Students, faculty and alumni, along with professional engineers from Broome County and neighboring counties, gathered at the Holiday Inn in Downtown Binghamton on Tuesday for the annual Engineers Week Dinner, which was headlined by a much-anticipated keynote speaker.

The four-hour event included research poster presentations by undergraduate students and a keynote speech by M. Stanley Whittingham, the 2019 Nobel Laureate in Chemistry and a distinguished professor of chemistry and materials science and engineering.

Frank Roma, former president of the Broome Area Chapter of the New York State Society of Professional Engineers (NYSSPE) — the organization that sponsored the event — said Whittingham’s participation as keynote speaker was responsible for boosting this year’s attendance to a record level.

“The turnout is much higher than past years,” Roma said. “It’s not every day that we have a Nobel Prize winner in the area, so we’re pretty excited about that.”

The dinner was part of Engineers Week, a series of events organized by the Watson School of Engineering and Applied Sciences, such as Monday’s trivia night and Wednesday’s paper airplane competition. Peter Partell, associate dean of academic affairs and administration at the Watson school, said the week is not only an opportunity to foster growth for Binghamton University students, but also a chance for interaction with surrounding communities and future generations. On Saturday, the week will end with the Community Day event.

“School-age kids come to campus and interact with our undergraduate students, with a few graduate students mixed in, who come up with different projects for the students,” Partell said.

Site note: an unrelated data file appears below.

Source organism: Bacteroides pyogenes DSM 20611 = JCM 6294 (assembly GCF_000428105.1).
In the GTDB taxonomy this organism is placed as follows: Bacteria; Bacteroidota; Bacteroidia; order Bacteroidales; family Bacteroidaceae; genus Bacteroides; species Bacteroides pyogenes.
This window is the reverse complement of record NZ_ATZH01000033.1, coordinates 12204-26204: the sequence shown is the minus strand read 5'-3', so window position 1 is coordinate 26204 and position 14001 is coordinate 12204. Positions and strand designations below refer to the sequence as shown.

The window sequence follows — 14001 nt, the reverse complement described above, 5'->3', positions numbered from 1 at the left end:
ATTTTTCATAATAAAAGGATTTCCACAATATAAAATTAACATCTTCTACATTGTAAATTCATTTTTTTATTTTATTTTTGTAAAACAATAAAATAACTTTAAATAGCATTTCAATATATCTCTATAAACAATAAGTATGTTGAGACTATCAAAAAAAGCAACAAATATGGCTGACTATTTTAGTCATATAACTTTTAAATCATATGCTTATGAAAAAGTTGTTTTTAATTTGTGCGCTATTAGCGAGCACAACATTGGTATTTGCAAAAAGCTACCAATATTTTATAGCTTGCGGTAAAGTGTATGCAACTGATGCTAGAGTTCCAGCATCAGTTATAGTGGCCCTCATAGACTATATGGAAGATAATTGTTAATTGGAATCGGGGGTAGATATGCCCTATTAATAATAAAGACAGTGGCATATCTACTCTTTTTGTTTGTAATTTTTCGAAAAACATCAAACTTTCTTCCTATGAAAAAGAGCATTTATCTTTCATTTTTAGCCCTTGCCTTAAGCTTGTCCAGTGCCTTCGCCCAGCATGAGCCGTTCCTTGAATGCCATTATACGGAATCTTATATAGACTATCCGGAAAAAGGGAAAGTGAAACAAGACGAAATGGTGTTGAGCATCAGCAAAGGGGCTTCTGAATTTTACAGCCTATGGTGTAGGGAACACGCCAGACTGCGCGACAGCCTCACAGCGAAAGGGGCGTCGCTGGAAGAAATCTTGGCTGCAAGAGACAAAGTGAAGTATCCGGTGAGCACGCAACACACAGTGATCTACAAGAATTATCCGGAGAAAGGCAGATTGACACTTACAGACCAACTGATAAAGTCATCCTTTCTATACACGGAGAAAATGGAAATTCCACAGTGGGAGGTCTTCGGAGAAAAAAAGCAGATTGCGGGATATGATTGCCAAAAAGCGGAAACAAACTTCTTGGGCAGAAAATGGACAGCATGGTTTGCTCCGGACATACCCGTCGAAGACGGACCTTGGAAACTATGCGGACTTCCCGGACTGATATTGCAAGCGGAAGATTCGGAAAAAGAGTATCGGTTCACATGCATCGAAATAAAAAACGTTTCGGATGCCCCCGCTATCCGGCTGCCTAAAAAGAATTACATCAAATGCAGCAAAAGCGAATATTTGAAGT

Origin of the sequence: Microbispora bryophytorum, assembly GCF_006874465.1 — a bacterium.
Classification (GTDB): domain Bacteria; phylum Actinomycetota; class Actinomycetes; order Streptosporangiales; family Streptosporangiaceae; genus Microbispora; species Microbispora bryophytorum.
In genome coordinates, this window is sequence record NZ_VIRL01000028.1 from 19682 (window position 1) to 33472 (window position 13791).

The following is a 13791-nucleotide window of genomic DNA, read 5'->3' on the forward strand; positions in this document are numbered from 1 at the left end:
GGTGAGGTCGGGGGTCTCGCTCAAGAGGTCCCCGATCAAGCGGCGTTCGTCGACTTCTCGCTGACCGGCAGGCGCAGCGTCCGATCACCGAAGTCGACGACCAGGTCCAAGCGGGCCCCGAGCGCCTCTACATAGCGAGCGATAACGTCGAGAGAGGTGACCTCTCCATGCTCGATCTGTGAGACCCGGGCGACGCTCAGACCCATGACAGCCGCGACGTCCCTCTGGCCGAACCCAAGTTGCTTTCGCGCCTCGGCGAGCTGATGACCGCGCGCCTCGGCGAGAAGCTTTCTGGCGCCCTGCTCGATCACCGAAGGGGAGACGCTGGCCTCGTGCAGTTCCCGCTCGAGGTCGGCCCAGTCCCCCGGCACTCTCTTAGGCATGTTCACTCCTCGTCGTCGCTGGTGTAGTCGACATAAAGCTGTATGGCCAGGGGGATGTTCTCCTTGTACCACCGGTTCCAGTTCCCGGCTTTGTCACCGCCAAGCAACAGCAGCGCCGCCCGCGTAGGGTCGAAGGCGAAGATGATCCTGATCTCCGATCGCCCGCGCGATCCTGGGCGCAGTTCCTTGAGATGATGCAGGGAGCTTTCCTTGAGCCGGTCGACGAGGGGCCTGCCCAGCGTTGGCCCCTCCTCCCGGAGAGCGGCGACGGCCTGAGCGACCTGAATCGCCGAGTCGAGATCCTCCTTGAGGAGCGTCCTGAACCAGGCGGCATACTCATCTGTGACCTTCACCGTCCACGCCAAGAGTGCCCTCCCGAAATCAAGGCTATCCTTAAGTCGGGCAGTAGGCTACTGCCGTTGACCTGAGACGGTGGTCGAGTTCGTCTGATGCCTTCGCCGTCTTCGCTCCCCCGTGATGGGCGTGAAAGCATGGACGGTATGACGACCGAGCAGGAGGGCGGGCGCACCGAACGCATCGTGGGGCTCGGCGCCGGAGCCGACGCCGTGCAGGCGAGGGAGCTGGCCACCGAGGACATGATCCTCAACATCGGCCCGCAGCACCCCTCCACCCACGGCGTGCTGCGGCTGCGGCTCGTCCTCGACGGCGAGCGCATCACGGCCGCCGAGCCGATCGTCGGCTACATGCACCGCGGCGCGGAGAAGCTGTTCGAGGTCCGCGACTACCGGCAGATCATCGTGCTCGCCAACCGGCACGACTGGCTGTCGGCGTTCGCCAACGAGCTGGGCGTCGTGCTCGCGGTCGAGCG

According to Partell, events such as these are helpful because they cultivate an interest in engineering starting from a young age.

“This is the culminating event [of Engineers Week] because we’re trying to keep young kids — the next generation — inspired,” Partell said. “Get them excited about being an engineer by building things and understanding how things work.”

Roma said about 130 people made reservations for Tuesday evening’s dinner, an increase of more than 30 percent compared to past years.

“We have a lot of students from [BU], students from the clubs and professors from the Watson school,” Roma said. “And I know we have alumni from [BU] because they are working in the area, which is great to see.”

Among those BU alumni was Joseph Caza III, ‘08, who was presented with the NYSSPE’s 2020 Engineer of the Year award. Caza is a structural engineer and associate for Elwyn & Palmer Consulting Engineers, PLLC.

“[Engineers] do a lot of work and we don’t get recognition, so it’s good that you guys come along to do these types of things for us,” Caza said when accepting the award. “I’m just truly grateful for it and thank you very much.”

Following the award ceremony, Whittingham was invited to take the stage by Partell. Whittingham’s nearly hourlong speech centered around his research on the lithium-ion battery, his experience receiving the Nobel Prize and the importance of renewable energy for engineering going forward.

“The real issue coming up these days in energy storage is enabling renewable energy — we can store the energy,” Whittingham said. “We should be able to get into recycling — it’s going to make things more sustainable.”

One of the poster presentations exhibited before dinner was created by a group of five undergraduate students, which included Evan Halstead, a senior majoring in systems science and industrial engineering, and Lydia Hanchett, a senior majoring in systems science and industrial engineering. Hanchett said being part of the event was inspirational because of Whittingham.

“We actually got to meet [M.] Stanley Whittingham, and got to take a picture with him,” Hanchett said. “Last semester everyone was talking about him and the lithium-ion battery and how he just won the Nobel Prize, so to meet him, it was a really cool experience.”

Whittingham ended his address with a quote from Albert Einstein, some advice on choosing a career and his thoughts about what is most valuable in life.

“The message I want to leave with all engineers, and this is something Einstein said many, many moons ago — ‘Imagination is more important than knowledge,’” Whittingham said. “That’s really what I’d encourage all of you to do, young or old. Imagine what you’d like to do. And particularly for the younger folks, don’t do it just for the money, do something you enjoy doing.”